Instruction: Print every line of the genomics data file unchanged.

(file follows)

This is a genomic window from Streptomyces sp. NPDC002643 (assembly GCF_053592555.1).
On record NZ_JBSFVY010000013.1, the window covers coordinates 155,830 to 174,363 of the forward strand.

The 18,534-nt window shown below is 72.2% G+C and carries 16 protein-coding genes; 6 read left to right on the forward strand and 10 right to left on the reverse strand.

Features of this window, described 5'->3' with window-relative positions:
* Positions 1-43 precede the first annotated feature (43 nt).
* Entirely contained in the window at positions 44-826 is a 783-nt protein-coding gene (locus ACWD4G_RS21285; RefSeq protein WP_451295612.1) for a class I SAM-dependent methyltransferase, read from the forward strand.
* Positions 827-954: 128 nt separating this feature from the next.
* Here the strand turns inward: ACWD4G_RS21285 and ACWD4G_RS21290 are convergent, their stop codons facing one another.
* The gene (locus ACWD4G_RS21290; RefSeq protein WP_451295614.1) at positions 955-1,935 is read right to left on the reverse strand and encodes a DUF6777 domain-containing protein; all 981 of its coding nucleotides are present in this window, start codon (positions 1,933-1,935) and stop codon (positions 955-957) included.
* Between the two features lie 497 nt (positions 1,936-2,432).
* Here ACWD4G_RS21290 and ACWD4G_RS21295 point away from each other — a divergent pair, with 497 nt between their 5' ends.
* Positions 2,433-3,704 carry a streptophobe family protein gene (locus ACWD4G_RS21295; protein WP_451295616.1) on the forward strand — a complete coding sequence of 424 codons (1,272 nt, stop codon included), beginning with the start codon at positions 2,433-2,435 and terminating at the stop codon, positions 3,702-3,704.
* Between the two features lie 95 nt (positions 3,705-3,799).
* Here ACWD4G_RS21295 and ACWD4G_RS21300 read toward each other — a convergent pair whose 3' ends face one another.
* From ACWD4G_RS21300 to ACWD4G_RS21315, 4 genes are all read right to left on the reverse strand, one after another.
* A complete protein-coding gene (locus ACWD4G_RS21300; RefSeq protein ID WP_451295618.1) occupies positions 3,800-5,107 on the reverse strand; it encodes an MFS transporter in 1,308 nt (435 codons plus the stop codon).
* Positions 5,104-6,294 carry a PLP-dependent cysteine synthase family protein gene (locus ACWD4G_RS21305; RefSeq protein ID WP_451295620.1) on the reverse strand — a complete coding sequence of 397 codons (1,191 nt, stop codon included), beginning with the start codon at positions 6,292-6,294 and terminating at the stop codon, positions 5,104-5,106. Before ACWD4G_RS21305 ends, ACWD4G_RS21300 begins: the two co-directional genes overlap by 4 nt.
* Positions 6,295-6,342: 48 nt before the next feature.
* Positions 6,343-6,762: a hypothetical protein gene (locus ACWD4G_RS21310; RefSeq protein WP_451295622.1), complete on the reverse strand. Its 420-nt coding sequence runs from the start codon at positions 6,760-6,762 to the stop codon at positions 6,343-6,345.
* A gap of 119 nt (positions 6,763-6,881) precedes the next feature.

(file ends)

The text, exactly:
This is a genomic window from Streptomyces sp. NPDC002643 (assembly GCF_053592555.1).
On record NZ_JBSFVY010000013.1, the window covers coordinates 155,830 to 174,363 of the forward strand.

The 18,534-nt window shown below is 72.2% G+C and carries 16 protein-coding genes; 6 read left to right on the forward strand and 10 right to left on the reverse strand.

Features of this window, described 5'->3' with window-relative positions:
* Positions 1-43 precede the first annotated feature (43 nt).
* Entirely contained in the window at positions 44-826 is a 783-nt protein-coding gene (locus ACWD4G_RS21285; RefSeq protein WP_451295612.1) for a class I SAM-dependent methyltransferase, read from the forward strand.
* Positions 827-954: 128 nt separating this feature from the next.
* Here the strand turns inward: ACWD4G_RS21285 and ACWD4G_RS21290 are convergent, their stop codons facing one another.
* The gene (locus ACWD4G_RS21290; RefSeq protein WP_451295614.1) at positions 955-1,935 is read right to left on the reverse strand and encodes a DUF6777 domain-containing protein; all 981 of its coding nucleotides are present in this window, start codon (positions 1,933-1,935) and stop codon (positions 955-957) included.
* Between the two features lie 497 nt (positions 1,936-2,432).
* Here ACWD4G_RS21290 and ACWD4G_RS21295 point away from each other — a divergent pair, with 497 nt between their 5' ends.
* Positions 2,433-3,704 carry a streptophobe family protein gene (locus ACWD4G_RS21295; protein WP_451295616.1) on the forward strand — a complete coding sequence of 424 codons (1,272 nt, stop codon included), beginning with the start codon at positions 2,433-2,435 and terminating at the stop codon, positions 3,702-3,704.
* Between the two features lie 95 nt (positions 3,705-3,799).
* Here ACWD4G_RS21295 and ACWD4G_RS21300 read toward each other — a convergent pair whose 3' ends face one another.
* From ACWD4G_RS21300 to ACWD4G_RS21315, 4 genes are all read right to left on the reverse strand, one after another.
* A complete protein-coding gene (locus ACWD4G_RS21300; RefSeq protein ID WP_451295618.1) occupies positions 3,800-5,107 on the reverse strand; it encodes an MFS transporter in 1,308 nt (435 codons plus the stop codon).
* Positions 5,104-6,294 carry a PLP-dependent cysteine synthase family protein gene (locus ACWD4G_RS21305; RefSeq protein ID WP_451295620.1) on the reverse strand — a complete coding sequence of 397 codons (1,191 nt, stop codon included), beginning with the start codon at positions 6,292-6,294 and terminating at the stop codon, positions 5,104-5,106. Before ACWD4G_RS21305 ends, ACWD4G_RS21300 begins: the two co-directional genes overlap by 4 nt.
* Positions 6,295-6,342: 48 nt before the next feature.
* Positions 6,343-6,762: a hypothetical protein gene (locus ACWD4G_RS21310; RefSeq protein WP_451295622.1), complete on the reverse strand. Its 420-nt coding sequence runs from the start codon at positions 6,760-6,762 to the stop codon at positions 6,343-6,345.
* A gap of 119 nt (positions 6,763-6,881) precedes the next feature.